I can’t say that I’m ready for snow to fall today, but clearly the weather isn’t going to wait for me. Among other things, neither of my “winter bikes,” the two mountain bikes that I’ve been left with by a son and son-in-law—are rideable right now. One has a broken spoke, and the other has a back wheel that acts like it has a broken spoke—it’s too wobbly—although I have not found said spoke.
I should get them fixed. I’m delaying taking them to my bike shop only because I didn’t buy the bikes there and I’ve seen them react to alien bikes before—but I still need the bikes fixed.
It’s also true that I have not made any serious attempt to have my slow blowers fixed, and that would be a handy device to have.
Still, today was a day partly devoted to yard and garden winter preparations. The way they weekend started, I was worried that my wife might be pregnant, but then I recalled our ages and decided her instinct to clean out the refrigerator and pantry weren’t “nesting” for a new baby, but merely some cleanup before many of the old babies return for holidays—retroactive nesting, as it were.
Among other weekend plans, the boss wanted to get the lawn furniture put away today, and I must concede it’s probably a good thing to do before the ground is covered in snow. So my Saturday morning began with sleeping until near 9, which had the sad result that I missed “Law and Order” at the gym this morning, but after exercise and breakfast, by late morning I found myself searching for Chinese plastic objects in American sand. I was picking up toys—I think there were about 10,000—before raking the leaves out of the sandbox and dumping them (leaves, not toys) behind the fence.
I took apart the hammock and carried it to the garage. Both my wife and I carted lawn chairs, ride-on toys, a big bag of balls and the pieces of a playhouse into an increasingly huge pile that fills the garage. My wife suggest me might rent a garage to put all of our garage stuff in so we can actually park a car in our garage, which would probably be a good thing.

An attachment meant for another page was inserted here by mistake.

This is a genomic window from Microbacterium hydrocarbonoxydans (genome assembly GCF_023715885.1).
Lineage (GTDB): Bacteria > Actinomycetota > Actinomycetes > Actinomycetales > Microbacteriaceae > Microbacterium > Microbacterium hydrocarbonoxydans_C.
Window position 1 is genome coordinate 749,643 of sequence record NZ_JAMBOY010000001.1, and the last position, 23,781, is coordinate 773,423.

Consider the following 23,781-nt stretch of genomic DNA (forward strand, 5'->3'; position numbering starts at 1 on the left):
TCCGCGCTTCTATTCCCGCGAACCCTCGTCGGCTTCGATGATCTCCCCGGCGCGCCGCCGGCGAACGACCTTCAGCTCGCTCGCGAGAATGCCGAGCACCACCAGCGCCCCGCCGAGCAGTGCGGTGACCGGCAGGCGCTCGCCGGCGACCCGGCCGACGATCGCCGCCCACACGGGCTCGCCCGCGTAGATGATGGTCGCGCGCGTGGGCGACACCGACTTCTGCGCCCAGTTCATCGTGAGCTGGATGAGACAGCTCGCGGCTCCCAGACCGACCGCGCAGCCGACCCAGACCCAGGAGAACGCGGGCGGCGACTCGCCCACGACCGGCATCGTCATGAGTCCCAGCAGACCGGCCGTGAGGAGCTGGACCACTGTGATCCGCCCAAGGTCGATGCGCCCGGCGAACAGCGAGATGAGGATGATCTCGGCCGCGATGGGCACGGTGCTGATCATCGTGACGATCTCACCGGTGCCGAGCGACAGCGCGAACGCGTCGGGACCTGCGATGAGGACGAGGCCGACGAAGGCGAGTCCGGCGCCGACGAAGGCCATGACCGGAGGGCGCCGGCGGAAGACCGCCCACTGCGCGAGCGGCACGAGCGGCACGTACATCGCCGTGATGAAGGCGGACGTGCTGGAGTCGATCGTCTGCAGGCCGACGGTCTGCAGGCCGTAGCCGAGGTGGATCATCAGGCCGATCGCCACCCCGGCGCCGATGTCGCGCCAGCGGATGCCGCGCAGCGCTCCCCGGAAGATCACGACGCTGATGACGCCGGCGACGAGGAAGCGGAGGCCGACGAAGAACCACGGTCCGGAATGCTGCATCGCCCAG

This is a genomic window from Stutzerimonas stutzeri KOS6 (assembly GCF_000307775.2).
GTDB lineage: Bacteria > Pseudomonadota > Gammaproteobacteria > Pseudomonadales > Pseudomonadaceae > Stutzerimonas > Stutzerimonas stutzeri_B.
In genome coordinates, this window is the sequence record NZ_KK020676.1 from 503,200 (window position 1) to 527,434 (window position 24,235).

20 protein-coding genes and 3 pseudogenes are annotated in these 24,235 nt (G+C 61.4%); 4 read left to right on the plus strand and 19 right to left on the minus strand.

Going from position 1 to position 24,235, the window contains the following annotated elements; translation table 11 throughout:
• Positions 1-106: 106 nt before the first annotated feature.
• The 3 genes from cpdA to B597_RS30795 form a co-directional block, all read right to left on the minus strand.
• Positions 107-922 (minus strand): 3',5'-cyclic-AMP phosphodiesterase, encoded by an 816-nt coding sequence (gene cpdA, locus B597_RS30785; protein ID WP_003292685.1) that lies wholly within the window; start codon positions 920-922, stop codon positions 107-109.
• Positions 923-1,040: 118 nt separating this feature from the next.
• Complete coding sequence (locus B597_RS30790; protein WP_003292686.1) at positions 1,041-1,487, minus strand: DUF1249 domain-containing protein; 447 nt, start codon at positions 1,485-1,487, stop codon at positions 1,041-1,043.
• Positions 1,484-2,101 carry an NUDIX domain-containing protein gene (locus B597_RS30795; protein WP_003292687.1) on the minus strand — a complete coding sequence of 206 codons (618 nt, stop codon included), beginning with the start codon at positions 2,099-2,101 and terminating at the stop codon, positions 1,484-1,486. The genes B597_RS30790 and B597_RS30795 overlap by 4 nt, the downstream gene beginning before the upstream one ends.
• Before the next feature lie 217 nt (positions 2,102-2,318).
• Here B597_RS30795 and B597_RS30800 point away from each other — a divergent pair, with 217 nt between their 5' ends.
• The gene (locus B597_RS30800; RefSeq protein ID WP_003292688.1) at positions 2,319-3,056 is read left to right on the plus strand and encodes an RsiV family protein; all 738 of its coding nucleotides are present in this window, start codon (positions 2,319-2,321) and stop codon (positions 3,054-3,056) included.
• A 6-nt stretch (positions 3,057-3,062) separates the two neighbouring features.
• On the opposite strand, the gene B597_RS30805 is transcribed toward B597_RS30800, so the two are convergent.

Besides picking up all the toys, I did some minor garden winter prep. I trimmed back a volunteer bush that is getting out of hand, and scattered some seeds—milkweed seeds I had gathered from my daughter’s house, and coneflower seeds from my garden. In both cases, I put some seeds in gardens and some in the woods behind the fence.
I don’t know if there is a lot of hope for these seeds. I’m not sure all of the milkweed seeds were “ripe,” and I’ve never tried to plant this particular plant before. Sources on the internet explained how to start milkweed indoors, but it requires special handling of the seeds and refrigerating them for a certain length of time on a damp towel—this native flower needs a winter season in order to germinate. I figured the winter outside is easier and free, and I also have a poor track record with starting plants inside anyway, so I opted for more casual “planting,” in that I scattered the seeds and covered them a bit.
I’ve collected and planted my coneflower seeds for several years with no noticeable impact, so I suppose the milkweed isn’t a good life insurance candidate. But we’ll see. Maybe I’ll get lucky.
After scattering the doomed seeds, I put some plastic tubes on young trees in an attempt to foil hungry bunnies this winter, and put wire plant frames on rose bushes and a butterfly bush, and covered them in leaves.
I hope the snow cover from our expected storm this afternoon doesn’t persist too long—I do have more winter yard and garden prep to do, such as some tree trimming, but mostly a final leaf raking. However, it does feel like the yard and gardens have their winter faces on. Now comes the long wait to see if bulbs become flowers (here I have a decent track record) and seeds sprout for plants that will support young monarch butterflies (don’t hold your breath).